Existing job search research has been criticized for ignoring the dynamic nature of search. This study examined three models of changes in search behavior over time: sequential, learned change, and emotional response. Data on search behaviors were collected from a sample of 186 college and vocational‐technical school graduates early in their search, at graduation, and again 3 months following graduation for individuals who remained unemployed. Job searchers decreased the intensity of their search, increased their use of informal sources, and reduced their emphasis on information related to the availability of jobs between early search and graduation. These changes were reversed following graduation. This pattern is most consistent with the sequential model, which suggests that individuals first search broadly to develop a pool of potential jobs, then examine jobs within that pool in detail, reopening the search only if the initial pool does not lead to an acceptable job offer.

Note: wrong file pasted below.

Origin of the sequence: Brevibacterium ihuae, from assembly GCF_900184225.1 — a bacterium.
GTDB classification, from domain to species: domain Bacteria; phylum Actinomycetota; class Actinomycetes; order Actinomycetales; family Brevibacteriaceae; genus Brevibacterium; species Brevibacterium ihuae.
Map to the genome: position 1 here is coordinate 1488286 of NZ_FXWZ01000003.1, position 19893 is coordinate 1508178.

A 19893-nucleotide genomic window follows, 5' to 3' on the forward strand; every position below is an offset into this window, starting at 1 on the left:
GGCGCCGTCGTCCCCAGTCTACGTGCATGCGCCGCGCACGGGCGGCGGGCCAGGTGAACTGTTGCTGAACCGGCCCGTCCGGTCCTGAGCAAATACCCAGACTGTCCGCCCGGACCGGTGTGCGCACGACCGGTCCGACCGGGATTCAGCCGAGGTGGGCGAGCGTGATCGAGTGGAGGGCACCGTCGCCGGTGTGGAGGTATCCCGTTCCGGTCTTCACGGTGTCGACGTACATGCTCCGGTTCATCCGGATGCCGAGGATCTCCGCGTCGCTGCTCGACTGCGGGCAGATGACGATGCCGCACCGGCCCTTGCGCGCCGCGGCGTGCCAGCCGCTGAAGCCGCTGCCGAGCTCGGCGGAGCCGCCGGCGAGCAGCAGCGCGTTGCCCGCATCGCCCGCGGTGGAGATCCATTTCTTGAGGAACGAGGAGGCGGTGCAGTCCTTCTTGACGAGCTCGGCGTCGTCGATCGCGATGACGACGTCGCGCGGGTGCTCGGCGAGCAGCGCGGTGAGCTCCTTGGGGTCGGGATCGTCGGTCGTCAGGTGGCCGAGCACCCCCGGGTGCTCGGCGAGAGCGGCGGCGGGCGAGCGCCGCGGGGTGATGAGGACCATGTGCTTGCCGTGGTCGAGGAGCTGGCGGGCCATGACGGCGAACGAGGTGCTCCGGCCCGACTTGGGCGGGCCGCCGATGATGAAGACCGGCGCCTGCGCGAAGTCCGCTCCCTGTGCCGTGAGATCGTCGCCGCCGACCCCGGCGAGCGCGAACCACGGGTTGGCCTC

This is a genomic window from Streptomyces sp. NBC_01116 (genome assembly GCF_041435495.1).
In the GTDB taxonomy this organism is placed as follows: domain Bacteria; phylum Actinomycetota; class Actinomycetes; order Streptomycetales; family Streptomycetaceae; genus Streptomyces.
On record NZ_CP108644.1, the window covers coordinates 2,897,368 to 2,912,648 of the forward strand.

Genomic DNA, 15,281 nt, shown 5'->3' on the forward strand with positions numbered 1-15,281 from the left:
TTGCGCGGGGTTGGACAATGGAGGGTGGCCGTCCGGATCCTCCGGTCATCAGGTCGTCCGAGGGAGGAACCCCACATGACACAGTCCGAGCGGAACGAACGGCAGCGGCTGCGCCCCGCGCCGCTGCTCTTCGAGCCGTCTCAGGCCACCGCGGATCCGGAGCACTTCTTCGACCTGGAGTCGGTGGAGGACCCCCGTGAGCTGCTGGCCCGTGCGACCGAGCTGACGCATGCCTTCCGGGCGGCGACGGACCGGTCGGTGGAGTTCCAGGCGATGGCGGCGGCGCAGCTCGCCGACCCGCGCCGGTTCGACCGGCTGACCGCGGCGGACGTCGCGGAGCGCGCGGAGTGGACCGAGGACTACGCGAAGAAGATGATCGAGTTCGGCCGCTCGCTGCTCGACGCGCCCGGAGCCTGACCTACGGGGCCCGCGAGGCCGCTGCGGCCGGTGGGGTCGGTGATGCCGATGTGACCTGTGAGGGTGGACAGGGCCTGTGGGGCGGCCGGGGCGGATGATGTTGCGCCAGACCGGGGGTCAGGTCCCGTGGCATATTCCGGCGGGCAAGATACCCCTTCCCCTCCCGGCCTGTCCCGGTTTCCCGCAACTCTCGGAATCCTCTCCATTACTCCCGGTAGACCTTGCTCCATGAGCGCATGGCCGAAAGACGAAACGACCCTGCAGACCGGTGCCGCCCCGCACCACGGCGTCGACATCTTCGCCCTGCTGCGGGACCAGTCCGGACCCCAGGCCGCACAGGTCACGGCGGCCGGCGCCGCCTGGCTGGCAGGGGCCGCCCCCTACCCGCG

|Original language||English (US)|
|Number of pages||28|
|Publication status||Published - Dec 1994|
All Science Journal Classification (ASJC) codes
- Applied Psychology
- Organizational Behavior and Human Resource Management